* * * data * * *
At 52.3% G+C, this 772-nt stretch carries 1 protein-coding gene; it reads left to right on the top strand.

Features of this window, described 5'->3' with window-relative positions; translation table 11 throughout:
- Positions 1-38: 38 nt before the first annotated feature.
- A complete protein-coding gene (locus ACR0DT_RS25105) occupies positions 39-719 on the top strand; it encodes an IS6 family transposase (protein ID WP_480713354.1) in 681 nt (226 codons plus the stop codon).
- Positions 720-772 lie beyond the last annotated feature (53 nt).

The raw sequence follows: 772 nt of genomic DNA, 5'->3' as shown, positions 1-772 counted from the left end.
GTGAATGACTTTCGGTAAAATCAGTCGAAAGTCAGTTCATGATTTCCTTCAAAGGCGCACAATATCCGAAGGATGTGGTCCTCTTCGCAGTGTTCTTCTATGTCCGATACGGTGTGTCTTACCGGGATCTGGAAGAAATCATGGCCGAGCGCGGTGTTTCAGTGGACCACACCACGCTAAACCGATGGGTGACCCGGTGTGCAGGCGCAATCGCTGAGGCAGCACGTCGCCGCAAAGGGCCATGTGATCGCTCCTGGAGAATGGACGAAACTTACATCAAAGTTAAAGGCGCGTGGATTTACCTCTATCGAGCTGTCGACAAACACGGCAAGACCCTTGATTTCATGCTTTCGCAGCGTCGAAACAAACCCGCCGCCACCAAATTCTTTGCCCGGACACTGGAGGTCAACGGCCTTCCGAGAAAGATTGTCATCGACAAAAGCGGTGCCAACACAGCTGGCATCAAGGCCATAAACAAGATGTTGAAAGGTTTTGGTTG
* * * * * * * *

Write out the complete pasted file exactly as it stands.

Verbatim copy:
At 52.3% G+C, this 772-nt stretch carries 1 protein-coding gene; it reads left to right on the top strand.

Features of this window, described 5'->3' with window-relative positions; translation table 11 throughout:
- Positions 1-38: 38 nt before the first annotated feature.
- A complete protein-coding gene (locus ACR0DT_RS25105) occupies positions 39-719 on the top strand; it encodes an IS6 family transposase (protein ID WP_480713354.1) in 681 nt (226 codons plus the stop codon).
- Positions 720-772 lie beyond the last annotated feature (53 nt).

The raw sequence follows: 772 nt of genomic DNA, 5'->3' as shown, positions 1-772 counted from the left end.
GTGAATGACTTTCGGTAAAATCAGTCGAAAGTCAGTTCATGATTTCCTTCAAAGGCGCACAATATCCGAAGGATGTGGTCCTCTTCGCAGTGTTCTTCTATGTCCGATACGGTGTGTCTTACCGGGATCTGGAAGAAATCATGGCCGAGCGCGGTGTTTCAGTGGACCACACCACGCTAAACCGATGGGTGACCCGGTGTGCAGGCGCAATCGCTGAGGCAGCACGTCGCCGCAAAGGGCCATGTGATCGCTCCTGGAGAATGGACGAAACTTACATCAAAGTTAAAGGCGCGTGGATTTACCTCTATCGAGCTGTCGACAAACACGGCAAGACCCTTGATTTCATGCTTTCGCAGCGTCGAAACAAACCCGCCGCCACCAAATTCTTTGCCCGGACACTGGAGGTCAACGGCCTTCCGAGAAAGATTGTCATCGACAAAAGCGGTGCCAACACAGCTGGCATCAAGGCCATAAACAAGATGTTGAAAGGTTTTGGTTG